If you have ever pushed on your brake pedals and nothing happens, or it takes a significant amount of pressure to slow down your car, you experienced what is known as "brake fade." Nearly every driver has experienced this type of brake problem, so you shouldn't worry. Because brake fade is a widespread problem for many drivers, it is vital for you to understand the causes of it and what you can do to prevent it from happening.
Your vehicle's brake system has many parts at play: brake calipers, pistons, fluid, pads, and rotors. They all work simultaneously for one purpose: to create friction so that your vehicle speed can decrease (and stop). When your car can't produce friction in a timely manner, you can be at risk of colliding with other vehicles or objects and getting hurt. Below are some common problems that cause brake fade:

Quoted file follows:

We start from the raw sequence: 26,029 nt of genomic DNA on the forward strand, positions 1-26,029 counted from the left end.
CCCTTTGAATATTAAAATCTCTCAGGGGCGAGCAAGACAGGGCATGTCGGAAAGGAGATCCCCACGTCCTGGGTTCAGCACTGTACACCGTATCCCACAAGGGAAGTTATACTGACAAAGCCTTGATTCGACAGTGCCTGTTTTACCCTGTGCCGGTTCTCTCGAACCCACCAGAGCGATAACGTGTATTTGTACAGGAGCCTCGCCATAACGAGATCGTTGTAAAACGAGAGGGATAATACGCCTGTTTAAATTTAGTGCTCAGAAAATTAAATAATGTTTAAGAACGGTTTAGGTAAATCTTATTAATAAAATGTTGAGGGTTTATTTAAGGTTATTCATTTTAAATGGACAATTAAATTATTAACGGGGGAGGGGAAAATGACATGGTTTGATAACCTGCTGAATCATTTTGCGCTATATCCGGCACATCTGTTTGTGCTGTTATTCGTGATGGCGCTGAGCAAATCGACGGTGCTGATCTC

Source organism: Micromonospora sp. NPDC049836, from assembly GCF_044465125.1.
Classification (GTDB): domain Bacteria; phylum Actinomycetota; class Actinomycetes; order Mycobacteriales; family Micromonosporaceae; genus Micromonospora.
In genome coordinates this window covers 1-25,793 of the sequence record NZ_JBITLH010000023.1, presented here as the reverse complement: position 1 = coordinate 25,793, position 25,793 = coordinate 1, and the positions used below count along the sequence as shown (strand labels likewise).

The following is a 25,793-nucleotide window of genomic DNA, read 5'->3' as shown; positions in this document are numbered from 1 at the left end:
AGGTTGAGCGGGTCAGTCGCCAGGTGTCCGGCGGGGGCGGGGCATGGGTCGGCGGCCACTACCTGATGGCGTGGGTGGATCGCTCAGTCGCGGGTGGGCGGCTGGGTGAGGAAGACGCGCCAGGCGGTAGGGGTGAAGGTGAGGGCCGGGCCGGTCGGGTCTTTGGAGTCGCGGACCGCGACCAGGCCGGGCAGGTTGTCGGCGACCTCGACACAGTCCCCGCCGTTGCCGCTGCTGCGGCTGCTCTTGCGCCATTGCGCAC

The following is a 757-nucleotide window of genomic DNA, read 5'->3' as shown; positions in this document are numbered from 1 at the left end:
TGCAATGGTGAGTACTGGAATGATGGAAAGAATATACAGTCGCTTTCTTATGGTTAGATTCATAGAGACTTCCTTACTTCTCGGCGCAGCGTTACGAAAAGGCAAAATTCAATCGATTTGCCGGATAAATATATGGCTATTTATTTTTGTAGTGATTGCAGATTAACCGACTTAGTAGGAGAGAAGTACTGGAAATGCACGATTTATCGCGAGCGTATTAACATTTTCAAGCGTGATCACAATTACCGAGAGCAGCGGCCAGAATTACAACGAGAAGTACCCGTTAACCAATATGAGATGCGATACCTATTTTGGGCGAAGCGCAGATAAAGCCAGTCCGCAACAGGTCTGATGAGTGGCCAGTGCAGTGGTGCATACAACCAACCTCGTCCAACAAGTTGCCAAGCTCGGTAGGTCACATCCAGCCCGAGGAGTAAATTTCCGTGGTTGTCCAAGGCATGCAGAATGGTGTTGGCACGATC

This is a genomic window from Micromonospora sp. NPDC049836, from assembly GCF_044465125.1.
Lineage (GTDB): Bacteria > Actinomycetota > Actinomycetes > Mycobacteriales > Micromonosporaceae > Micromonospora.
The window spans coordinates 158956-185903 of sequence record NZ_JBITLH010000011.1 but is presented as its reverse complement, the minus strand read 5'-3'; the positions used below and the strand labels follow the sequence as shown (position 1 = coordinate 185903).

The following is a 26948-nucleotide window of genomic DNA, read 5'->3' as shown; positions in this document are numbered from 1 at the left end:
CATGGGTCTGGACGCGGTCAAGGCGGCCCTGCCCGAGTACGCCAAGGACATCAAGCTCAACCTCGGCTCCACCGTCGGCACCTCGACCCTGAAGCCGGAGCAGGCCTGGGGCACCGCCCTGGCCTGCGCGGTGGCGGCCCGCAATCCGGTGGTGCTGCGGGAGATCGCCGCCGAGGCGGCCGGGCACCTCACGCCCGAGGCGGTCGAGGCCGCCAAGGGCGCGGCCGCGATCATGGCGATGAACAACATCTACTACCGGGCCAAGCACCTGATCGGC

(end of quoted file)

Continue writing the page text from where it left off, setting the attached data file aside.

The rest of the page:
Most of the time, the primary cause of friction loss is too much heat.
Heat accumulates in your brakes when you brake too often, such as when you are stuck in traffic or are driving down a steep slope. It can also occur when you frequently slam your brake and acceleration pedals. Lastly, your brakes can also overheat from carrying heavy loads in your car.
Brake Pad Wear
As your brake pads age, they break down, and a resin coats the pad as a result. This surface acts as a lubricant and can slow down the process of friction.
Low or Overheating Brake Fluid
Whenever you are low on brake fluid or overheats, the fluid can't create the force to start your car. Consequently, your brake pedals will feel spongy.
The best prevention way to avoid brake fades is by keeping up with your regular vehicle maintenance and getting frequent brake inspections. Furthermore, it would help if you avoided aggressive driving and pressing your brakes.
If you suspect you have brake fade and need brake repairs in Spring, TX, we welcome you to bring your vehicle to Ripley's Total Car Care today!